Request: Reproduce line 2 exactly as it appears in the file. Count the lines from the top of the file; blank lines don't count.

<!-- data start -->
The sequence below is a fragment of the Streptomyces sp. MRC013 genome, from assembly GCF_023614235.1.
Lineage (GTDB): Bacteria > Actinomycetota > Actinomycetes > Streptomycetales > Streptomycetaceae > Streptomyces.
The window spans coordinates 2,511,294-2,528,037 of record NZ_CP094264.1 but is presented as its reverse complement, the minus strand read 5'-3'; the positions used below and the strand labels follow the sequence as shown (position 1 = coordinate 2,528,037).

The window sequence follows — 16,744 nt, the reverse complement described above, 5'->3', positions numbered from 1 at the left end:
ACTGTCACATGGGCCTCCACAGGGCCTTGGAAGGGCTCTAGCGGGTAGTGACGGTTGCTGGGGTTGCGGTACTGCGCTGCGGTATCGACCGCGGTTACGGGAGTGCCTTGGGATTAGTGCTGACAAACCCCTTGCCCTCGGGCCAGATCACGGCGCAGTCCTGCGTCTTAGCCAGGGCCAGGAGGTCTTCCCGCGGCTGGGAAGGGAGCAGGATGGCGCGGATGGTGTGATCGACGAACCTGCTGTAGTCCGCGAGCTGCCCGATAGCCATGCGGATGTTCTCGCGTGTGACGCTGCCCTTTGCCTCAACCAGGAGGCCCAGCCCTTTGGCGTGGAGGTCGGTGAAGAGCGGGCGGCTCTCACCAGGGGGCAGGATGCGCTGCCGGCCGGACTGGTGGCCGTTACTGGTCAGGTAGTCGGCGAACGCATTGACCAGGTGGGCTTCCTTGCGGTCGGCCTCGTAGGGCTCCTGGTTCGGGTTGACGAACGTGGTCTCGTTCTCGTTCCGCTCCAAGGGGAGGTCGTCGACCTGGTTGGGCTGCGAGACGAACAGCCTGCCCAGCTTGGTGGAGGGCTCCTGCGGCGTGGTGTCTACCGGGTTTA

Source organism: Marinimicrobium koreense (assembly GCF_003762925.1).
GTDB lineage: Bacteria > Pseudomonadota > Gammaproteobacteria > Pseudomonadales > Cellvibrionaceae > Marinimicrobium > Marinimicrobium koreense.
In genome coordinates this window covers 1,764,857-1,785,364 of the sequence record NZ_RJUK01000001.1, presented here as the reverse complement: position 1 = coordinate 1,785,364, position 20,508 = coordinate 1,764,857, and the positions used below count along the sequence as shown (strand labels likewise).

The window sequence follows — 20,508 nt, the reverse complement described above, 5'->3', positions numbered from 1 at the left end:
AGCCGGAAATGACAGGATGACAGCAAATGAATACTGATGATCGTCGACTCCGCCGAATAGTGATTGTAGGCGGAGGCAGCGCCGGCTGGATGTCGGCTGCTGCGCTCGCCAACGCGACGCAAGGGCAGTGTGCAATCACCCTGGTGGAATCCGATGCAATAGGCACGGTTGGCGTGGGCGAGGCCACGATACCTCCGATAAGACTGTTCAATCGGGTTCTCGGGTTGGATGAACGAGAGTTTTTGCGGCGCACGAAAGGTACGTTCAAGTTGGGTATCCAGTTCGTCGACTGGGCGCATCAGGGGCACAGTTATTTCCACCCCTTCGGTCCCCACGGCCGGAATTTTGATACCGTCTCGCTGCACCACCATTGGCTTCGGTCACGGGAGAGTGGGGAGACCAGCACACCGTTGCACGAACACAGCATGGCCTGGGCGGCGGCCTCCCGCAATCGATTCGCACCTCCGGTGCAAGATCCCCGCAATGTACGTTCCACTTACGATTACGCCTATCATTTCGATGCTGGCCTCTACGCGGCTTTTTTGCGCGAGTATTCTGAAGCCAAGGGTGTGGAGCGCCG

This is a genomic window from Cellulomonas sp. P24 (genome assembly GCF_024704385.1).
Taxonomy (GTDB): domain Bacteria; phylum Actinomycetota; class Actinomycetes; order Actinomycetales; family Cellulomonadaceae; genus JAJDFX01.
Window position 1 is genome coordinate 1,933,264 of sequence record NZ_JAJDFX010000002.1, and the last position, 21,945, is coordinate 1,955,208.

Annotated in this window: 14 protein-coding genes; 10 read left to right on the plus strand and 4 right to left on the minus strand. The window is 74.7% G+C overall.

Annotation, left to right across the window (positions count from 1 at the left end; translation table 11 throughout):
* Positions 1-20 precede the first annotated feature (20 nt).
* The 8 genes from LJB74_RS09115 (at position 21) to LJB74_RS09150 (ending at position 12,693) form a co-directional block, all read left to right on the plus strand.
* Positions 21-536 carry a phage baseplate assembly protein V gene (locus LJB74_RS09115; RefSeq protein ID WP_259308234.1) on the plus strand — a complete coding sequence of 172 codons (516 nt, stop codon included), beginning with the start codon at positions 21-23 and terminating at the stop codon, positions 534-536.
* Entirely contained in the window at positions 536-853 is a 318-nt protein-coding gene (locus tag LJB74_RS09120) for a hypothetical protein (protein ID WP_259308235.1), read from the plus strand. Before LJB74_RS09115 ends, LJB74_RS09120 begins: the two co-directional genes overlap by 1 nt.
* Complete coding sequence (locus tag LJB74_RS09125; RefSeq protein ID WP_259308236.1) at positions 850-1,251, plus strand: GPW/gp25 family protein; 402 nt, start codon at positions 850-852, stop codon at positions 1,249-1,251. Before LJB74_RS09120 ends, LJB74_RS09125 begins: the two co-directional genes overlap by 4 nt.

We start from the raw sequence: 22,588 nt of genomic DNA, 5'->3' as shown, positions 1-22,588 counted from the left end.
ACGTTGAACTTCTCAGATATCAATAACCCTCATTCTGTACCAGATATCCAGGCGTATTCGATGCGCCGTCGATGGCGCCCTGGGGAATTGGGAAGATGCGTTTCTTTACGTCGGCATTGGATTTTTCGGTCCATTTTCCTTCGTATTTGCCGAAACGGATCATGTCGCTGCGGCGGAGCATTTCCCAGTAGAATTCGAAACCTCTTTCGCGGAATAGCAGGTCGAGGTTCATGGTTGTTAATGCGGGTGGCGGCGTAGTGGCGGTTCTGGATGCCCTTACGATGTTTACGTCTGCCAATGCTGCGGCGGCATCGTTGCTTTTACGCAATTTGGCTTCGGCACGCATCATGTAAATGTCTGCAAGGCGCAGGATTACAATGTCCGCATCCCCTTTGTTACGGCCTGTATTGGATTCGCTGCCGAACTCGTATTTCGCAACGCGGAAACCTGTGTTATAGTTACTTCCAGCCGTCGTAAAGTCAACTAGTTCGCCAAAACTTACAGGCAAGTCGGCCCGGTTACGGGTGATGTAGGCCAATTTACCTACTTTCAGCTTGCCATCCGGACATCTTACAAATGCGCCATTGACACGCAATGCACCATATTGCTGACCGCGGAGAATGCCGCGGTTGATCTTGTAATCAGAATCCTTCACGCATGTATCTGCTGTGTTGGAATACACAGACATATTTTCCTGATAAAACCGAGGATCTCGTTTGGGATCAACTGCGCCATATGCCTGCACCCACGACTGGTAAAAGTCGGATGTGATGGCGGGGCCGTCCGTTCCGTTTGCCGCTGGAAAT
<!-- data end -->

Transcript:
Lineage (GTDB): Bacteria > Actinomycetota > Actinomycetes > Streptomycetales > Streptomycetaceae > Streptomyces.